Is Poás volcano open or closed?
As of April 2018 the Poás Volcano National Park is closed to visitors due to strong volcanic activity. The national park has been closed since April 12, 2017. The park should reopen soon, but authorities have announced there will be very strict security measures that might include opening only on clear days, opening only the trail to the main crater and the number of people that are allowed at the same time inside the national park will be controlled.
Before starting your journey to the national park, ask at a tourism information center if it has been open and what are the conditions for visiting.
Poás Volcano National Park Facts
One of six active volcanoes in Costa Rica, this amazing volcano has historically been the second most visited national park in the country, after Manuel Antonio National Park.
Known to be active since the 1700s, there are three big eruptions that have marked Poás Volcano’s recent history, in 1910, mid-1950s and recently in 2017. The damage caused by the volcano has been always to the vegetation, plantation, and stock that populates its slopes.
The volcano is located in the province of Alajuela, where the airport is located, only 37 km (23 miles) north of town, up to a very well marked but winding road. Getting there is easy by car, but also by bus or taxi from downtown Alajuela City, therefore, don’t be surprised if there is a lot of Costa Ricans visiting, especially entire families, school buses, and organized excursions.
The origin of the name of the volcano is uncertain, but there are two possibilities. One is related to the vegetation found in this lush mountain, specifically plants that have thorns, or as the Latin word reads, “puas.” The second theory says that there was an indigenous group that lived very close to the volcano called “Púas.”
However the origin of its name, Poás is now known around the world because it has one of the largest craters in the world, with a diameter of over 1300m (4300 feet) and a bottom that is usually filled with hot and dangerously acid water at an altitude of 2700m (8600 feet).
Even though the crater is of incredible proportions, getting to see it can be hard! Don’t let those thick clouds trick you, it can clear any moment, so as you explore the national park always spend a good amount of time at the crater’s viewpoint and come back after exploring the other wonderful trails in the park.
Poás is part of the Central Volcanic Mountain Range and it is covered with cloud forest. The vegetation in this particular type of forest is characterized the “sombrilla de pobre” or poor men’s umbrella (Gunnera insignis), a plant that has really big leaves that could be used as umbrellas. The native oaks that can reach up to 20m (60 feet), and the abundant and very varied type of epiphytes plants like ferns, bromeliads and orchids, and the healthy looking muss. Everything in this type of forest is humid and dense.
There are many species of birds that can be spotted in the cloud forest of Poás, like the Emerald Toucanet, Created Guan, several species of hummingbirds and if you are very lucky it’s even possible to see a Quetzal. The mammals are harder to see but they are around, from several species of bats to coyotes, rabbits and some cats.
Next to the impressive crater of Poás, up to a short but inclined trail (that feels like a green tunnel) is a lagoon called Botos, an extinct crater of 400m (1200 feet) of diameter and 14m (43 feet) of depth, filled with cold dark-blue water.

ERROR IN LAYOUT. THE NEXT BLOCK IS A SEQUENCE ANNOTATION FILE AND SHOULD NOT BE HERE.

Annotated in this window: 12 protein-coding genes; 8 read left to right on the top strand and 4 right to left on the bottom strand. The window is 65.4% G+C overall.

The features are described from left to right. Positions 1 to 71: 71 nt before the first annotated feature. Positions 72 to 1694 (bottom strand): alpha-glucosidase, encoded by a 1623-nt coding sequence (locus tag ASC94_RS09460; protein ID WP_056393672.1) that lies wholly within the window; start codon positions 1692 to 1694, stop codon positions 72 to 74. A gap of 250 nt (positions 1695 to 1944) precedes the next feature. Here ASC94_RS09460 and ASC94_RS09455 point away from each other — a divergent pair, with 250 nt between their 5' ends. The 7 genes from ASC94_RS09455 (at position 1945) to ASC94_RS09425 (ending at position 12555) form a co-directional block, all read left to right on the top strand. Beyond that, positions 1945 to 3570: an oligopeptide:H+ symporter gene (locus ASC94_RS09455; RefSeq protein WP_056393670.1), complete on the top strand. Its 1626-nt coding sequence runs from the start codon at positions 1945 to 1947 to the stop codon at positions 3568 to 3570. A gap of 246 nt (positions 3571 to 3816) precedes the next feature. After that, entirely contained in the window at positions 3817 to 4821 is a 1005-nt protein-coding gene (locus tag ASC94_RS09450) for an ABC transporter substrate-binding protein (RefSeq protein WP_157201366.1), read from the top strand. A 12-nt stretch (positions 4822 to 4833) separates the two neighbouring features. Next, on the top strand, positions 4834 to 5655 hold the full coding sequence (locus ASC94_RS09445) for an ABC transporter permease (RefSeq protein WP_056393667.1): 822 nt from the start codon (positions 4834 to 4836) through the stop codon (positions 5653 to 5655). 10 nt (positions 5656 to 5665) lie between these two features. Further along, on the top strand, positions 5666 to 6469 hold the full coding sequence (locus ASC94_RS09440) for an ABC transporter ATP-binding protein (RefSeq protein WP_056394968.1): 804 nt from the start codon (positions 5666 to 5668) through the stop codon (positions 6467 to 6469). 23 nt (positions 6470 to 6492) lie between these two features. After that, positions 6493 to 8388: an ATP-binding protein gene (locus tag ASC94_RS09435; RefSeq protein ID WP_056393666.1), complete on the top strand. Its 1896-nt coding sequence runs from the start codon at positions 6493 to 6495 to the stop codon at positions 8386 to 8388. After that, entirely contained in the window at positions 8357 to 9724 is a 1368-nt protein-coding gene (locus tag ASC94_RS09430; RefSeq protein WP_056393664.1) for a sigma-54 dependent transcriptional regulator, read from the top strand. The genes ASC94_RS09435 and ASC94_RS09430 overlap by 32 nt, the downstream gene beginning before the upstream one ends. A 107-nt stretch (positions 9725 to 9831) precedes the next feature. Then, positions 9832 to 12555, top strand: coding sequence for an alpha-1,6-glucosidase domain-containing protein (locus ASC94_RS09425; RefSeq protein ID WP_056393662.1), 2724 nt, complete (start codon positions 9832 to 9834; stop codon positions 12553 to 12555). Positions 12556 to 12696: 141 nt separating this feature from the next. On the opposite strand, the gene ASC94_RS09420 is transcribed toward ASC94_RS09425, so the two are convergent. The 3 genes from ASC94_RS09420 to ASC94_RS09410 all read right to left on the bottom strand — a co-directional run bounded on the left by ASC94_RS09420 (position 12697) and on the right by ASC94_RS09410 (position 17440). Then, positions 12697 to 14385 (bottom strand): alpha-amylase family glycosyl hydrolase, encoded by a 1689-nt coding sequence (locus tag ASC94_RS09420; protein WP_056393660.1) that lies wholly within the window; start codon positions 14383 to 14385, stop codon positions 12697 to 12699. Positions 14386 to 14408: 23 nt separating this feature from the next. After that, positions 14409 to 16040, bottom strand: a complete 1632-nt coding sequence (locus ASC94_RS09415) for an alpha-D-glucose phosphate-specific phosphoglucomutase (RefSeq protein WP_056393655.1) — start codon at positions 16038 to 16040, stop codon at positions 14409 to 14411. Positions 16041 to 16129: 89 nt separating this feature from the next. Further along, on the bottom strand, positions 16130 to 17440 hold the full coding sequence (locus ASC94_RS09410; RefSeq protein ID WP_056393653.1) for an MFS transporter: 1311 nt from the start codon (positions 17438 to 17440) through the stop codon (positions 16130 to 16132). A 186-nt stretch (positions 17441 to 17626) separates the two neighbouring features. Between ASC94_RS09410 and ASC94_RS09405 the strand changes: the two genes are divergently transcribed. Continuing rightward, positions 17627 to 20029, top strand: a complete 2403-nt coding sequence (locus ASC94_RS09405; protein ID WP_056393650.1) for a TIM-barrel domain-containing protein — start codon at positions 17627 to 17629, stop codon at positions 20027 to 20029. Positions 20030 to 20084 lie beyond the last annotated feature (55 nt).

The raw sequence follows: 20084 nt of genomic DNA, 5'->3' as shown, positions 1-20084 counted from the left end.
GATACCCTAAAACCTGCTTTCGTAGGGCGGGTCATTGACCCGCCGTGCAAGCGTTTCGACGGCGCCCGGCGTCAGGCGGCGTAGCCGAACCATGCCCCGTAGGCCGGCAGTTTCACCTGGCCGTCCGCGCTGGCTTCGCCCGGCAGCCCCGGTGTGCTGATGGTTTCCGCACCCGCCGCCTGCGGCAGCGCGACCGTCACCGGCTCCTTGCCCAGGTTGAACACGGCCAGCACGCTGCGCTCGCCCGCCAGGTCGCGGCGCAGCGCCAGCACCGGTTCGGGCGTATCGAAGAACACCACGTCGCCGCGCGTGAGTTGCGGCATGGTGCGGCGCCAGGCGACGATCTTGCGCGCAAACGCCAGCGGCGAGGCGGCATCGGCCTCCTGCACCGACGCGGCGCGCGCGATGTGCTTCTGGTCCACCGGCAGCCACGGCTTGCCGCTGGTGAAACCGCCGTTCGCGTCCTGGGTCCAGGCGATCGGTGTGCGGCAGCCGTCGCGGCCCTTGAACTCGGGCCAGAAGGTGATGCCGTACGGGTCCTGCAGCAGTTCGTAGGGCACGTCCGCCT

What to do at Poás Volcano National Park & Nearby
This national park has all the amenities one could need: guarded parking areas, recreation and picnic areas, visitors center, exhibition room, coffee shop, crafts, and souvenirs store, bathrooms, and it is wheelchair accessible. It has several trails that visitors cans enjoy usually under a very light rain characteristic of the cloud forest.
The national park is open every day from 8:00 am to 3:30 pm. Park entrance fees are $15 for adults and $5 for children between two and six years old.
On your way to the park, you must stop to visit some of the small towns like Poasito, Fraijanes, Vara Blanca y San Pedro de Poás. They are all charming places to stop for lunch, buy and eat local produce like strawberry and cheese, and take a closer look at the Costa Rican traditional way of living.
If you feel like having some diversity during your day trip, or you are visiting this corner of the country for more than one day, consider the Coffee Tour at Doka Estate, located just between Alajuela and the volcano. Doka is one of the largest coffee plantations in Costa Rica, and their coffee tour will teach you will everything related to cultivating and processing coffee.
Also very close to the volcano, near Vara Blanca, you can visit La Paz Waterfall Garden, a private park that protects a section of cloud and rainforest, including five waterfalls. In ten grounds of the park you can find an aviary with numerous species of birds, toucan feeding demonstration, insect exhibit, butterfly observatory, capuchin (white-faced) monkeys, black-handed spider monkeys, hummingbird garden and hand feeding demonstrations, serpentarium (snake exhibit), jaguars, pumas, ocelots, margays, ranarium (frog exhibit), orchid exhibit, heliconia exhibit and more.
Weather at Poás Volcano National Park
The average temperature at the Volcano is 12 C (53 F). It can be very rain due to the constant formation of clouds. During the dry months of December to April, there are more chances of clear sky and less rain.
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